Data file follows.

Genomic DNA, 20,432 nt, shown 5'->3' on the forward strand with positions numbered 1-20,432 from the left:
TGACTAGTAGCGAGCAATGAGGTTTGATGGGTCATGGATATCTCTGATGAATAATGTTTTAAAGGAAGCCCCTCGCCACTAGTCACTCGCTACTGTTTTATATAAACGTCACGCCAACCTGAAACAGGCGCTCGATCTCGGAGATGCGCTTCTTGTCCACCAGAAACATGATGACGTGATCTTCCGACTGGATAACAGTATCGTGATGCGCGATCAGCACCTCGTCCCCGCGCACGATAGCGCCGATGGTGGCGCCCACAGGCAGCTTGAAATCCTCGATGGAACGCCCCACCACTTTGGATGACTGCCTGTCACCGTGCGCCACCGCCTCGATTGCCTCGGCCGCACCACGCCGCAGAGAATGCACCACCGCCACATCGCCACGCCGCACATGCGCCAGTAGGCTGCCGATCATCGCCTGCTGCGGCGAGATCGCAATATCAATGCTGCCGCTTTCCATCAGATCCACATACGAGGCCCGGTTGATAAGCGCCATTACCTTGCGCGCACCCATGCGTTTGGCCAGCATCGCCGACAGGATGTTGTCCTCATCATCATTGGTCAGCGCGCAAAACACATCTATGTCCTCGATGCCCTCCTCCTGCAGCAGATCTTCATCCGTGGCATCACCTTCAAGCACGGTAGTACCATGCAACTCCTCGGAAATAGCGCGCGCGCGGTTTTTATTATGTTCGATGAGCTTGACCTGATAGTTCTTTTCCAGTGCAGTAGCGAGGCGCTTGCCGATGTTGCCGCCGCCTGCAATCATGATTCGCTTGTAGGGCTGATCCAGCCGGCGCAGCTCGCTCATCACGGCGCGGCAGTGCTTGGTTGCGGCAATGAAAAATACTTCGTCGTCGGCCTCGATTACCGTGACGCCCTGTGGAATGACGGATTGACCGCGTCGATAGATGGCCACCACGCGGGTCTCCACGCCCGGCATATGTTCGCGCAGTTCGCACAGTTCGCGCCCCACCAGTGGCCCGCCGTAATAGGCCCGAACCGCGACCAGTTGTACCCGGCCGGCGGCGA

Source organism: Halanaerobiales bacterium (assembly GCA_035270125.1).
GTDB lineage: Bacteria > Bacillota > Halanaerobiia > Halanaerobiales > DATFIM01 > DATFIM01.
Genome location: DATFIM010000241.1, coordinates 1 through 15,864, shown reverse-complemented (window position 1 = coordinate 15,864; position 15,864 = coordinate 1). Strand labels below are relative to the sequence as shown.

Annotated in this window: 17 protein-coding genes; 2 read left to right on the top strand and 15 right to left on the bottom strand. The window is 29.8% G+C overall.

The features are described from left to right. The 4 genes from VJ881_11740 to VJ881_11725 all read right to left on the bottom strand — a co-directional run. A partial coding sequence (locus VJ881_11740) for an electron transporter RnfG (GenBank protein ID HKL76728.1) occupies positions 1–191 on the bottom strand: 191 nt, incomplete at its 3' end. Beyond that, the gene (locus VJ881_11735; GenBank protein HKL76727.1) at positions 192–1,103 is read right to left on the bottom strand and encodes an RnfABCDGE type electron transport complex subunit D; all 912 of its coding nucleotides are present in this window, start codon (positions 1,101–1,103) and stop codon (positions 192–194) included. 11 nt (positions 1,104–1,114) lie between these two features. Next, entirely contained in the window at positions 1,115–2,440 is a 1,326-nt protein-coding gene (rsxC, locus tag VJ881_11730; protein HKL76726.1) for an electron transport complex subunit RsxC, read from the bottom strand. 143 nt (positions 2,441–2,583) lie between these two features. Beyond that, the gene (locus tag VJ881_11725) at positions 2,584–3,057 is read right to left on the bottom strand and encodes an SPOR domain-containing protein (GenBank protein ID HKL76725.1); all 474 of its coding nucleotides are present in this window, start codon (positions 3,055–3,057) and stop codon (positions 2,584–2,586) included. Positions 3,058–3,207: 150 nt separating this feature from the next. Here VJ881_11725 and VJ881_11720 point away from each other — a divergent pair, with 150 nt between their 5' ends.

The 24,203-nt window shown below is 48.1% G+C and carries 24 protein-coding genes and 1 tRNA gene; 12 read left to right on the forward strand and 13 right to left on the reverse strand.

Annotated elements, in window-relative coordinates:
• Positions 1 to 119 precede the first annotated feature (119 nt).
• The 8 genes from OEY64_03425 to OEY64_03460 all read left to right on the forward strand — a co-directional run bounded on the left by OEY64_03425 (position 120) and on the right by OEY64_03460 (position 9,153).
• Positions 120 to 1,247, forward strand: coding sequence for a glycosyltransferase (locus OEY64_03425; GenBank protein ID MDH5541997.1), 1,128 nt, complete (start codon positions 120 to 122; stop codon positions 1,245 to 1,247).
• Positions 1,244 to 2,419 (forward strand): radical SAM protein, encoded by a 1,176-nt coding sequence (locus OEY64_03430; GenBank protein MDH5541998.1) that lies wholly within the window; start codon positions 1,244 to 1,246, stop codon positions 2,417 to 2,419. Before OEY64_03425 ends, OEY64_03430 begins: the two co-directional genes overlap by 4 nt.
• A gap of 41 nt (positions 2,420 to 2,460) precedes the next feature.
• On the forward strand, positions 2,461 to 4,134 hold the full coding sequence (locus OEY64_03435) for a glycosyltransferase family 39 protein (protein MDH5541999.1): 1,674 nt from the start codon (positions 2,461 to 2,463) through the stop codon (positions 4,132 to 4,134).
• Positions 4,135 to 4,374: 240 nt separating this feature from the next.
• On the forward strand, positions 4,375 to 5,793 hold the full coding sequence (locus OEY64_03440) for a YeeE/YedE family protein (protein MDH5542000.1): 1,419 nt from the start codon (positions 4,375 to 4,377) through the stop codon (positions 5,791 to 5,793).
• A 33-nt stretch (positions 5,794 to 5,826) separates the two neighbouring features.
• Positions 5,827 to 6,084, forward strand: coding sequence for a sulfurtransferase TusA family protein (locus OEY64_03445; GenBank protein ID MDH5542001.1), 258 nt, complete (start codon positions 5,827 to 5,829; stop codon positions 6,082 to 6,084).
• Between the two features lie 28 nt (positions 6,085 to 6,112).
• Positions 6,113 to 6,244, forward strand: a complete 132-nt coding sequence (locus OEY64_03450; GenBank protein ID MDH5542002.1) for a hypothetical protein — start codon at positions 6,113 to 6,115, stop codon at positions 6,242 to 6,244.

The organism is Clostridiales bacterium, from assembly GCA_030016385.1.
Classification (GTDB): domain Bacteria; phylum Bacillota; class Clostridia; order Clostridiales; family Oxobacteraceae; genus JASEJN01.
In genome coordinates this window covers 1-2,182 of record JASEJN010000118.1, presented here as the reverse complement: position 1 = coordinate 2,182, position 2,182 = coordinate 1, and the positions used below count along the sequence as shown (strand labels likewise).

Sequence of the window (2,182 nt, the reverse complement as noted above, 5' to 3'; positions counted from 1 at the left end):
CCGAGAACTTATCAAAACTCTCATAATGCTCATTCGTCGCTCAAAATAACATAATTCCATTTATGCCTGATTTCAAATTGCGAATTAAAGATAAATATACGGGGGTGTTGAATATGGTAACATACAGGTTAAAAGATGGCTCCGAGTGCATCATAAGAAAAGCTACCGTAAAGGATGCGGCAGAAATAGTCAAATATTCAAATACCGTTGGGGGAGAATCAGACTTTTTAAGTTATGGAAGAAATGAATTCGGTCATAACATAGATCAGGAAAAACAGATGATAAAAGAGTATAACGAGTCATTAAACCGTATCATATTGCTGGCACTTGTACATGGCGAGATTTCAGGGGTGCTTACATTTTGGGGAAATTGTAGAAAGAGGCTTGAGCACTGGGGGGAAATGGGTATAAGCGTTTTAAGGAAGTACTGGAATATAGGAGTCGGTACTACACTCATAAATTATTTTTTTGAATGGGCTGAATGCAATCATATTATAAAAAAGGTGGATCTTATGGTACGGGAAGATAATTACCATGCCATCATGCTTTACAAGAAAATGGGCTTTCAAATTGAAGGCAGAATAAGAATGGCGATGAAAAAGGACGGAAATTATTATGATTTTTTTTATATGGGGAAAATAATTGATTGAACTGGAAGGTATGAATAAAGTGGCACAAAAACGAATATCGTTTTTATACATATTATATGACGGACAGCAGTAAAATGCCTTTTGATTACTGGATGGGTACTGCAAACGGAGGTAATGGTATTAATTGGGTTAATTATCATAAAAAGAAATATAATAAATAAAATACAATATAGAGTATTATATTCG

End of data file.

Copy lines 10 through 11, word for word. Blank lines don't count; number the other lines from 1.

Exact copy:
• Positions 1 to 119 precede the first annotated feature (119 nt).
• The 8 genes from OEY64_03425 to OEY64_03460 all read left to right on the forward strand — a co-directional run bounded on the left by OEY64_03425 (position 120) and on the right by OEY64_03460 (position 9,153).